Love which features so strongly in Auden’s work both as eros and as agape becomes, as Ghosh appreciates, the crucial building block of the just city once one can progress beyond the idea of being loved oneself alone (selfish love) to a universal love which means understanding that difficult command to love thy neighbour as thyself (as a unique other equal to oneself, not a faceless number). These changes come from within but with the help of grace:
I know nothing except what everyone knows
If there when Grace dances, I should dance.
Ghosh admires Auden’s poetry for its courage because, as he says, disillusions are not allowed to settle into despair or hatred but instead life is affirmed: "Taking cue from Old Masters, Auden could visualise the extraordinary nature of day-to-day ordinary human suffering and yet reveal how life remains a ‘blessing’." Auden’s words “Bless what there is for being” are engraved on a stone in his commemoration at Christ Church Cathedral.
I would like to end with two quotations which are an affirmation of Nibir Ghosh’s thesis: one from a letter written to my father in 1941 - “Every ohm of private happiness and decency is, I am convinced, a political asset to the world,” and a verse from “Aubade” written at the end of his life and published posthumously in Thank You, Fog in 1974:
Human Time is a City
Where each inhabitant has
A political duty
Nobody else can perform,
Made cogent by Her Motto:
Listen, Mortals, Lest Ye Die.

Ms. Anita Money is an administrator in an inner city London comprehensive organising work experience and enrichment opportunities for students. Her father, John Bicknell Auden, Wystan’s brother, worked for the Geological Survey of India until just after India’s Independence. Her mother, Sheila Bonnerjee, a painter, was granddaughter of W.C. Bonnerjee, the First President of the Indian National Congress. She Read English at St. Hugh’s College, Oxford. She Worked for William Cookson on the poetry magazine Agenda from 1993 to 2000. 

Courtesy & (c): Re-Markings (www.re-markings.com) March 2011

Friday, 27 May 2011

Calculus of Power




Calculus of Power: Modern American Political Novel
by
Nibir K. Ghosh

New Delhi: Creative Books, 1997. pp. 255 Price: Rs. 500. ISBN-13: 9788186318492.

Through a close analysis of eighteen American political novels written between 1890 and 1990, Calculus of Power offers interesting critical insights into the twilight zones of American life and polity. The focus of attention is on issues and events such as the haunting spectre of Communism, the perceptive threat of Fascism, the racial dilemma of a nation at loggerheads with its own democratic principles, the ideals of world peace contrasted with the imperialistic designs of America in Vietnam, the intricacies of struggle for the emancipation of Eve, and the acid test of American Justice in the Sacco-Vanzetti case and the trial of the Rosenbergs. These manifold manifestations of manipulative politics give rise to what may be called "the calculus of power." Trapped in the vortex of power dynamics, the protagonists in the novels struggle valiantly to evolve their own strategies for survival. The author's fresh appraisal and thought provoking analysis of the twentieth century American political novel makes the book a must reading for both scholars and practitioners of power politics.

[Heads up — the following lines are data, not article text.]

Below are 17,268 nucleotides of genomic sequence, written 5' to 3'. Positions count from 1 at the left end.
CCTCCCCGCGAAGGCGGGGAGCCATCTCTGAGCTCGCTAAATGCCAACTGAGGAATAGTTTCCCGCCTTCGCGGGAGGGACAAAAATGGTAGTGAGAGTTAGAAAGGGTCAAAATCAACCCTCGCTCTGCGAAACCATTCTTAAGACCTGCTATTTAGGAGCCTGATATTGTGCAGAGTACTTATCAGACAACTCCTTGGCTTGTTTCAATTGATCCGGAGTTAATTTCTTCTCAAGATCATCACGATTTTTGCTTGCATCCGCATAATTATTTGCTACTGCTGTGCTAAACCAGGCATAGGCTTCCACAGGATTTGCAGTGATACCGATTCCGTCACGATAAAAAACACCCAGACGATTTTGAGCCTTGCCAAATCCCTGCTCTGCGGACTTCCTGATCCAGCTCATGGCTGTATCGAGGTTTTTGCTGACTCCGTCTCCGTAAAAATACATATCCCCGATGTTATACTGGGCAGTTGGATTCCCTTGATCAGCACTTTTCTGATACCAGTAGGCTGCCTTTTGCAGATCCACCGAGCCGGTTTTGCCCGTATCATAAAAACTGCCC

Contents
Preface
Seeding Time
The Politics of Economics: It can’t Happen Here (Sinclair Lewis), In Dubious Battle (John Steinbeck), All the King’s Men (Robert Penn Warren), Vineland(Thomas Pynchon).
In the Theatre of War: For Whom the Bell Tolls (Ernest Hemingway), Catch-22 (Joseph Heller), The Armies of the Night (Norman Mailer), Slaughterhouse-Five (Kurt Vonnegut, Jr.).
 Racial Rumblings: Native Son (Richard Wright), Invisible Man (Ralph Ellison), Another Country (James Baldwin), The Bluest Eye (Toni Morrison).
 The Awakening of Eve: The Awakening (Kate Chopin), Daughter of Earth (Agnes Smedley), Fear of Flying (Erica Jong), The Color Purple (Alice Walker).
 American Justice on Trial: Boston (Upton Sinclair), The Book of Daniel (E.L. Doctorow).
 Harvest: Conclusion.
 Bibliography & Index

REVIEWS
 
“Art is a representation of reality at a rarefied level. This is why a political novel writer can sometimes fathom the spirit of his age with greater dexterity than a philosopher or a historian. This is why when Nibir K .Ghosh undertakes to map out the contours of the Modern American Political Novel, he sets for himself a formidable task, a task that encompasses a clear understanding of nearly three generations of American novelists; their age, their aesthetics, their dilemmas and the broad features of American national life as well as life lived as individual Americans…It is an interesting study, a parade of some of the best of American novelists.” 
– M. Zeyaul Haque, Encounter, September-October, 1998.


“This book is a fascinating account of the dichotomy between the “real” and the “ideal” in American internal politics as well as international diplomacy. There is no doubt that every society and every nation in the world suffers from this dichotomy…After reading Ghosh’s book, one would know how important it is to study novels, among other forms of literature, as part of the social science research. After an analysis of eighteen American political novels, Ghosh points out that these novels are committed to the politics of “fact” rather than to the politics of “imagination” and present valuable “centres of information” by providing “insight and understanding into the dense and perplexing medium of politics and diplomacy.”

- Dr. Chintamani Mahapatra, Third World Impact, October, 1998.

Thursday, 26 May 2011

Poetry makes things happen!




Nibir K. Ghosh. W.H. Auden: Therapeutic Fountain
New Delhi: Authorspress, 2010. 
ISBN: 978-81-7273-538-8. Rs. 525/-

Foreword
 by
Jonah Raskin